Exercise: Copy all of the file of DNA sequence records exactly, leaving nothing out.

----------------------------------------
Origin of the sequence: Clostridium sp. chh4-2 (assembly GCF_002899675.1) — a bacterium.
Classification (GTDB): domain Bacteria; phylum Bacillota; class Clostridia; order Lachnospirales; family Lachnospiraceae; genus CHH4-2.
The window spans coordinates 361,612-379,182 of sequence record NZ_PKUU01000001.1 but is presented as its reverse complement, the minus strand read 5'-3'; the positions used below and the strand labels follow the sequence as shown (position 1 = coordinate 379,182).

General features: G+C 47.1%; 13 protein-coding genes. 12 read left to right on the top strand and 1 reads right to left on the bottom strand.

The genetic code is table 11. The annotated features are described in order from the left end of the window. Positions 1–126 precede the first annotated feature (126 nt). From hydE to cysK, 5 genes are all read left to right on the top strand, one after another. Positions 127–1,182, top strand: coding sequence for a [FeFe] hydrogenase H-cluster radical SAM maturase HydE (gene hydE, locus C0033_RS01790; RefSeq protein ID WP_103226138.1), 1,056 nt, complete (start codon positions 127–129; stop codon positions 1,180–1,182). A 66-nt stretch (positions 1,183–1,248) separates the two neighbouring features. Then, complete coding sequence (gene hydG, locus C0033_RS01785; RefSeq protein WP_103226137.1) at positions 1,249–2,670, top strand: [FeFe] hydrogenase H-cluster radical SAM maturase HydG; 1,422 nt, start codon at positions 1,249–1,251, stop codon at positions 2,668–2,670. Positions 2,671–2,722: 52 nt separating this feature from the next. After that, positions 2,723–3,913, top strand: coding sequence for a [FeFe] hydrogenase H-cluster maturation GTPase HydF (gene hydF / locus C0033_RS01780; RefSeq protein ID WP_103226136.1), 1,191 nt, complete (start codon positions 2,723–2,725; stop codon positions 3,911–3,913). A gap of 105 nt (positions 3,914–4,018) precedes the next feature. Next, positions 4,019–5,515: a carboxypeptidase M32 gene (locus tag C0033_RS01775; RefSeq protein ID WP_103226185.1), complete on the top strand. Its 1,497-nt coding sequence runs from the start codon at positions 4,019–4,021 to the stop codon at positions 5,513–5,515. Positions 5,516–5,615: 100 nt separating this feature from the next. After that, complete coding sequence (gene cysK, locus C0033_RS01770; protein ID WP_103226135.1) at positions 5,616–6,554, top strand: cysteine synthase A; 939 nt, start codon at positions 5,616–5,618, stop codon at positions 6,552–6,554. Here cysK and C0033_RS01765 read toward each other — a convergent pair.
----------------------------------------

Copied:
Origin of the sequence: Clostridium sp. chh4-2 (assembly GCF_002899675.1) — a bacterium.
Classification (GTDB): domain Bacteria; phylum Bacillota; class Clostridia; order Lachnospirales; family Lachnospiraceae; genus CHH4-2.
The window spans coordinates 361,612-379,182 of sequence record NZ_PKUU01000001.1 but is presented as its reverse complement, the minus strand read 5'-3'; the positions used below and the strand labels follow the sequence as shown (position 1 = coordinate 379,182).

General features: G+C 47.1%; 13 protein-coding genes. 12 read left to right on the top strand and 1 reads right to left on the bottom strand.

The genetic code is table 11. The annotated features are described in order from the left end of the window. Positions 1–126 precede the first annotated feature (126 nt). From hydE to cysK, 5 genes are all read left to right on the top strand, one after another. Positions 127–1,182, top strand: coding sequence for a [FeFe] hydrogenase H-cluster radical SAM maturase HydE (gene hydE, locus C0033_RS01790; RefSeq protein ID WP_103226138.1), 1,056 nt, complete (start codon positions 127–129; stop codon positions 1,180–1,182). A 66-nt stretch (positions 1,183–1,248) separates the two neighbouring features. Then, complete coding sequence (gene hydG, locus C0033_RS01785; RefSeq protein WP_103226137.1) at positions 1,249–2,670, top strand: [FeFe] hydrogenase H-cluster radical SAM maturase HydG; 1,422 nt, start codon at positions 1,249–1,251, stop codon at positions 2,668–2,670. Positions 2,671–2,722: 52 nt separating this feature from the next. After that, positions 2,723–3,913, top strand: coding sequence for a [FeFe] hydrogenase H-cluster maturation GTPase HydF (gene hydF / locus C0033_RS01780; RefSeq protein ID WP_103226136.1), 1,191 nt, complete (start codon positions 2,723–2,725; stop codon positions 3,911–3,913). A gap of 105 nt (positions 3,914–4,018) precedes the next feature. Next, positions 4,019–5,515: a carboxypeptidase M32 gene (locus tag C0033_RS01775; RefSeq protein ID WP_103226185.1), complete on the top strand. Its 1,497-nt coding sequence runs from the start codon at positions 4,019–4,021 to the stop codon at positions 5,513–5,515. Positions 5,516–5,615: 100 nt separating this feature from the next. After that, complete coding sequence (gene cysK, locus C0033_RS01770; protein ID WP_103226135.1) at positions 5,616–6,554, top strand: cysteine synthase A; 939 nt, start codon at positions 5,616–5,618, stop codon at positions 6,552–6,554. Here cysK and C0033_RS01765 read toward each other — a convergent pair.